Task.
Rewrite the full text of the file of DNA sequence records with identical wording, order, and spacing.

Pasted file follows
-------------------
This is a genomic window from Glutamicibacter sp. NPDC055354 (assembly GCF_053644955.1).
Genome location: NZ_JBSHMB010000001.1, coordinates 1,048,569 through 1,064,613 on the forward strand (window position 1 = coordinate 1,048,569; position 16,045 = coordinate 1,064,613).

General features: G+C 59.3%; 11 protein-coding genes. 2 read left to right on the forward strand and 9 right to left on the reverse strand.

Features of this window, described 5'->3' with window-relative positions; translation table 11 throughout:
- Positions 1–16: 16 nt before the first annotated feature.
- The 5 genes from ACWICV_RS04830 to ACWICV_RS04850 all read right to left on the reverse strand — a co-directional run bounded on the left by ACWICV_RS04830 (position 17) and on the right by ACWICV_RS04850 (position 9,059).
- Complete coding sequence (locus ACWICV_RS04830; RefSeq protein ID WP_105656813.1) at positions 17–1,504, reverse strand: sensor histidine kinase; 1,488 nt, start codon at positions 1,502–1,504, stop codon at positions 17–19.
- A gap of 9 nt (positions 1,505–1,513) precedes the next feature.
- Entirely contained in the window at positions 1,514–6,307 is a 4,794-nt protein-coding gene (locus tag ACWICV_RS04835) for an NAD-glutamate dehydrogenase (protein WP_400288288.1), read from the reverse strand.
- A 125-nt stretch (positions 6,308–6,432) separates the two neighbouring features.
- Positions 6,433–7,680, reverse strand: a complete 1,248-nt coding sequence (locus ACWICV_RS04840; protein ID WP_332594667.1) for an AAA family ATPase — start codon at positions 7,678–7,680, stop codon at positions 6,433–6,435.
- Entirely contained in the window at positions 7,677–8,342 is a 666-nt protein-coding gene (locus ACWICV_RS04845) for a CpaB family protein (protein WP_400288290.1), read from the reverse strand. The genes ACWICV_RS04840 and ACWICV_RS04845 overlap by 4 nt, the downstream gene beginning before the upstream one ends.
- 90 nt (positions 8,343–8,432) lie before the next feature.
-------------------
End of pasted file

This is a genomic window from Glutamicibacter sp. NPDC055354 (assembly GCF_053644955.1).
Genome location: NZ_JBSHMB010000001.1, coordinates 1,048,569 through 1,064,613 on the forward strand (window position 1 = coordinate 1,048,569; position 16,045 = coordinate 1,064,613).

General features: G+C 59.3%; 11 protein-coding genes. 2 read left to right on the forward strand and 9 right to left on the reverse strand.

Features of this window, described 5'->3' with window-relative positions; translation table 11 throughout:
- Positions 1–16: 16 nt before the first annotated feature.
- The 5 genes from ACWICV_RS04830 to ACWICV_RS04850 all read right to left on the reverse strand — a co-directional run bounded on the left by ACWICV_RS04830 (position 17) and on the right by ACWICV_RS04850 (position 9,059).
- Complete coding sequence (locus ACWICV_RS04830; RefSeq protein ID WP_105656813.1) at positions 17–1,504, reverse strand: sensor histidine kinase; 1,488 nt, start codon at positions 1,502–1,504, stop codon at positions 17–19.
- A gap of 9 nt (positions 1,505–1,513) precedes the next feature.
- Entirely contained in the window at positions 1,514–6,307 is a 4,794-nt protein-coding gene (locus tag ACWICV_RS04835) for an NAD-glutamate dehydrogenase (protein WP_400288288.1), read from the reverse strand.
- A 125-nt stretch (positions 6,308–6,432) separates the two neighbouring features.
- Positions 6,433–7,680, reverse strand: a complete 1,248-nt coding sequence (locus ACWICV_RS04840; protein ID WP_332594667.1) for an AAA family ATPase — start codon at positions 7,678–7,680, stop codon at positions 6,433–6,435.
- Entirely contained in the window at positions 7,677–8,342 is a 666-nt protein-coding gene (locus ACWICV_RS04845) for a CpaB family protein (protein WP_400288290.1), read from the reverse strand. The genes ACWICV_RS04840 and ACWICV_RS04845 overlap by 4 nt, the downstream gene beginning before the upstream one ends.
- 90 nt (positions 8,343–8,432) lie before the next feature.